On 2011-12-28, at 11:10 AM, Wojtek S wrote:
> So to sum it up, the function of this 'social economy' would be
> three-fold. First, it would employment opportunities in a
> labor-friendly democratically governed environment. Second, it would
> generate economic resources that are derived from market rather than
> charity and that can be used to gain leverage in the political process
> i.e. by funding labor friendly political parties, labor friendly
> media, and labor friendly knowledge production. Third, is what can be
> termed the "legitimation function" - that providing pro-labor
> socialization experience for employees and customers, and also
> demonstration of an alternative economic model.
> But this is just a general idea rather than a blueprint for a
> political strategy which obviously depends on the reality on the
But that's the point, isn't it? The reality is that the capitalist state would not permit a social economy to encroach on social ownership, so it cannot be a viable political strategy, as you earlier contended.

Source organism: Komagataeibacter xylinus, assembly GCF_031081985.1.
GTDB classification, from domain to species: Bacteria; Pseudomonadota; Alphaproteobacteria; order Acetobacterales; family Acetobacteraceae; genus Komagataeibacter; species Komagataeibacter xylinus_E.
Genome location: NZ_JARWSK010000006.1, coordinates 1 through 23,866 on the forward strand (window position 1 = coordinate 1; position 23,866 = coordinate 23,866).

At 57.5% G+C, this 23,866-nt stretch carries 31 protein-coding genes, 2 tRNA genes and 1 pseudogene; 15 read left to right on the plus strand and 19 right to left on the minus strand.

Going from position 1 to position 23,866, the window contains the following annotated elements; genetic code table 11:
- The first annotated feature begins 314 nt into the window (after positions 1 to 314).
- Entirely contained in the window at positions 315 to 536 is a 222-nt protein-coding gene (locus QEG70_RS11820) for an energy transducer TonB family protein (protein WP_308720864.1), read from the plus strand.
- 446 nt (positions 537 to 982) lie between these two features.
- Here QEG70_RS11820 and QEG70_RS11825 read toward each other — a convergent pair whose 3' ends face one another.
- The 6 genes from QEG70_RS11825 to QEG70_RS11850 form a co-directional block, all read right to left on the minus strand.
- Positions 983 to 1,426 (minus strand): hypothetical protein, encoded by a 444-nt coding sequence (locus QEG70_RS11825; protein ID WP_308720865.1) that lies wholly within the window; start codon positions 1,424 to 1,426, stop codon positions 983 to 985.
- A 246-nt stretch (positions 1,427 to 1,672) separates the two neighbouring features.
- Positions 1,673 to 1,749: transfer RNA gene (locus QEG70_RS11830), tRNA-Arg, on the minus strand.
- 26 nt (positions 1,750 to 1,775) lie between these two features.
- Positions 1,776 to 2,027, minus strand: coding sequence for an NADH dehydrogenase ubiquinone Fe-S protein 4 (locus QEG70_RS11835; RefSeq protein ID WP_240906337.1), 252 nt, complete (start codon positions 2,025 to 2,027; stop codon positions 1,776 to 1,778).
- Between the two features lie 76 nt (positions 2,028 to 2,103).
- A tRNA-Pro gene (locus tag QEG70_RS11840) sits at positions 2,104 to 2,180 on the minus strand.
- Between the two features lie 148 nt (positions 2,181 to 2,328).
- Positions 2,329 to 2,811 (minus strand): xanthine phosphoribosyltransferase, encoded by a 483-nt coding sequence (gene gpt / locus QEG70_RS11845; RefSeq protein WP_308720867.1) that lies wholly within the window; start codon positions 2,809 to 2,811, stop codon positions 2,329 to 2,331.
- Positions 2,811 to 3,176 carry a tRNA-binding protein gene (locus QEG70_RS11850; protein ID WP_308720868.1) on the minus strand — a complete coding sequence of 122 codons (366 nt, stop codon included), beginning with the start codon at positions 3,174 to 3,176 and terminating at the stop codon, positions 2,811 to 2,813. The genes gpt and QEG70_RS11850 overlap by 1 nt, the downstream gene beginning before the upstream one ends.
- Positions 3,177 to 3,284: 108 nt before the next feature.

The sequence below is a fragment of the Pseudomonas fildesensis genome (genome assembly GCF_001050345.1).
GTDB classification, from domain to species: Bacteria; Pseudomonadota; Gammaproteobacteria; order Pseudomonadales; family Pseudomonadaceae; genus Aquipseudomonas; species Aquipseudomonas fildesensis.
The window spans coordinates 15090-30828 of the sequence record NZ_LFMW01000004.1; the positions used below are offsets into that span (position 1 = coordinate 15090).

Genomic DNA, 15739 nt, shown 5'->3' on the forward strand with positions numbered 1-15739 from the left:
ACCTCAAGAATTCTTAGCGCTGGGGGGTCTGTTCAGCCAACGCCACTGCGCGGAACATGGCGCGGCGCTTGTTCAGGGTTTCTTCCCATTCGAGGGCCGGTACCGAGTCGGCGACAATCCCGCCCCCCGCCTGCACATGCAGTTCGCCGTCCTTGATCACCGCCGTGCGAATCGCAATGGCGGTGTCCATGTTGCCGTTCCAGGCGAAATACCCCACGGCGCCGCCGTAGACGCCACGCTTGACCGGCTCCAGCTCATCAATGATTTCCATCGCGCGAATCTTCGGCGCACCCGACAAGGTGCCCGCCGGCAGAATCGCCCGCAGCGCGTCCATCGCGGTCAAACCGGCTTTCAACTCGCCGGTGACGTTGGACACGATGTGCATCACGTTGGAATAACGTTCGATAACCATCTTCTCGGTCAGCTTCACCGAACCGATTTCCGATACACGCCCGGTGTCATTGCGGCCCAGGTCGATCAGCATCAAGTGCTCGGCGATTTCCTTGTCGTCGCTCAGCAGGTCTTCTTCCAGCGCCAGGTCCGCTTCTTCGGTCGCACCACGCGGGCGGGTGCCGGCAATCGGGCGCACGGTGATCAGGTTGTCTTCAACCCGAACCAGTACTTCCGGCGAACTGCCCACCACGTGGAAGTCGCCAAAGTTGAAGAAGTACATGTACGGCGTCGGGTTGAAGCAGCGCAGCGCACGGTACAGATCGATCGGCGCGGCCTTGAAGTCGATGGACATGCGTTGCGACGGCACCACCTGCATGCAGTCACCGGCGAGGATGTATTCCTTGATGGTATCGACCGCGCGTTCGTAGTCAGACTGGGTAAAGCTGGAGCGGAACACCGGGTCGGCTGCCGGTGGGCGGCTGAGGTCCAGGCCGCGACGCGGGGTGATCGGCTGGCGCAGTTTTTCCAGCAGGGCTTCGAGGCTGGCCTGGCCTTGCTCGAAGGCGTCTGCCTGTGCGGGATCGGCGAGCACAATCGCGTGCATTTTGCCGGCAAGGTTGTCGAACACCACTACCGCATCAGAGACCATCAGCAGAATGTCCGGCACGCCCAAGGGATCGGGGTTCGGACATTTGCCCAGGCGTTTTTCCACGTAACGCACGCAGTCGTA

Worker-owned coops are an expedient sometimes used to rescue companies from bankruptcy and are conditional on the workers accepting deep cuts in wages and benefits in return for the promise of future dividends. The rare companies which return to profitability are invariably reprivatized. It's akin to the process through which insolvent banks are temporarily nationalized and then returned to the private sector after being restructured. The kibbutz movement founded by utopian Labour Zionists is a large-scale example of the limitations of producers' coops under capitalism. They were inexorably transformed into profit-maximizing enterprises employing immigrant labour by the logic of expanding Israeli capitalism.